No. 12 March Term, 1978, Appeal from the Order of the Superior Court of Pennsylvania at No. 535 April Term, 1977, entered March 28, 1977, dismissing an appeal from the order of the Court of Common Pleas of Allegheny County at No. 7356 of 1976, entered January 28, 1977, Civil Division.
Allen N. Brunwasser, Pittsburgh, for appellants.
John M. Silvestri, Pittsburgh, for appellee.
Eagen, C. J., and O'Brien, Roberts, Pomeroy, Nix, Manderino and Larsen, JJ.
Appellants, Ina Brunwasser (Brunwasser) and Barbara Pugar (Pugar), seek to appeal an award by a Board of Arbitrators to the Court of Common Pleas of Allegheny County without first having to pay the costs of arbitration as required by a local rule of court.*fn1 Their motion for permission so to proceed was denied by the court of common pleas, and the Superior Court quashed as interlocutory their appeal from that order of denial. We granted permission to appeal from the order of the Superior Court,*fn2 and will affirm that order.
Like most counties in Pennsylvania, Allegheny County has availed itself of the Act of 1836, as amended,*fn3 by providing through local rules of court for compulsory arbitration of disputes in which the amount in controversy does not exceed a stipulated sum ($10,000 in counties of the second class).*fn4 Appeals from arbitration are provided for in Rule 306 of the Court of Common Pleas of Allegheny County, reproduced in part in the margin.*fn5 Under the terms of this rule, Brunwasser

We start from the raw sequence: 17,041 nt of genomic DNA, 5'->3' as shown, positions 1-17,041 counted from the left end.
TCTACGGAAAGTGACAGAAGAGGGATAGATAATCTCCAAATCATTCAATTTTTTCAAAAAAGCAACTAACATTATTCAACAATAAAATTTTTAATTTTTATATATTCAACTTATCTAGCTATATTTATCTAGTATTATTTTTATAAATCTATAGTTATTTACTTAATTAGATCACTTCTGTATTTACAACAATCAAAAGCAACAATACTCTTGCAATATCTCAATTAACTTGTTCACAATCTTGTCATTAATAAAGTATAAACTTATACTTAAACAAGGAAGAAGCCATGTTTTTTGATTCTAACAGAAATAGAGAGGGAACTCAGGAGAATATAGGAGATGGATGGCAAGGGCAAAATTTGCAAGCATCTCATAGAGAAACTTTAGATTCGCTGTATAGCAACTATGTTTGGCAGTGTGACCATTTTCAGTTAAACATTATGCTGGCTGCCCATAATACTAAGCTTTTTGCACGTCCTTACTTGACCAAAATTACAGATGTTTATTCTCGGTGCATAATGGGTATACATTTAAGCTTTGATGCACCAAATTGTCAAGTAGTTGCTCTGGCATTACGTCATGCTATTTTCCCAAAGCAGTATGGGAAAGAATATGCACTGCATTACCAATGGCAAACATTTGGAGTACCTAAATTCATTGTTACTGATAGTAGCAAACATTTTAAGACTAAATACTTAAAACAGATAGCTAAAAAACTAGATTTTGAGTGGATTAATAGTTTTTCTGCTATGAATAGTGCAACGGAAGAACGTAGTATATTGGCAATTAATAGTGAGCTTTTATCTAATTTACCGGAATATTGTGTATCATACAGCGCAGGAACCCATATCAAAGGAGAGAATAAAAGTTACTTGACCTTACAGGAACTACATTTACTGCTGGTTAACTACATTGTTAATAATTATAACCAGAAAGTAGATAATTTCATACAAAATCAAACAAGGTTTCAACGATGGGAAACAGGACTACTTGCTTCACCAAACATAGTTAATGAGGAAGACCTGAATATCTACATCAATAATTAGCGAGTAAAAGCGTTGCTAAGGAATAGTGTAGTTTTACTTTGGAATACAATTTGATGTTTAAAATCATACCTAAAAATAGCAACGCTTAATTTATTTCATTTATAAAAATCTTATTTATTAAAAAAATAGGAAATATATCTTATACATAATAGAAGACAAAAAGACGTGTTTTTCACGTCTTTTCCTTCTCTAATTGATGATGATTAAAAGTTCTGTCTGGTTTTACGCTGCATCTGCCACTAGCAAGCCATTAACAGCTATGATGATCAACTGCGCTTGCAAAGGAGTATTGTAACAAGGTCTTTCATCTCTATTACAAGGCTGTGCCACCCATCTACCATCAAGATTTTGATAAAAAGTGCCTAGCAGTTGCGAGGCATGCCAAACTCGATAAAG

and Pugar, in order to perfect their appeal to the court of common pleas, were required to pay $135.55 to the prothonotary of that court, being the sum of all record costs to date and $60 on account of the fees of the arbitrators, the latter item being nonrefundable under the terms of paragraph 3 of local Rule 306. As stated at the outset, the court of common pleas denied the motion*fn6 of Brunwasser and Pugar for leave to appeal without payment of the arbitration fee and court costs on the ground that the matter was covered by Rule 306, and the Superior Court quashed their appeal to that court. We agree with that action.
It is, of course, well settled that an appeal will lie only from a final order unless otherwise permitted by statute. See, e. g., T. C. R. Realty, Inc. v. Cox, 472 Pa. 331, 372 A.2d 721 (1977); Caplan v. Keystone Weaving Mill, 431 Pa. 407, ...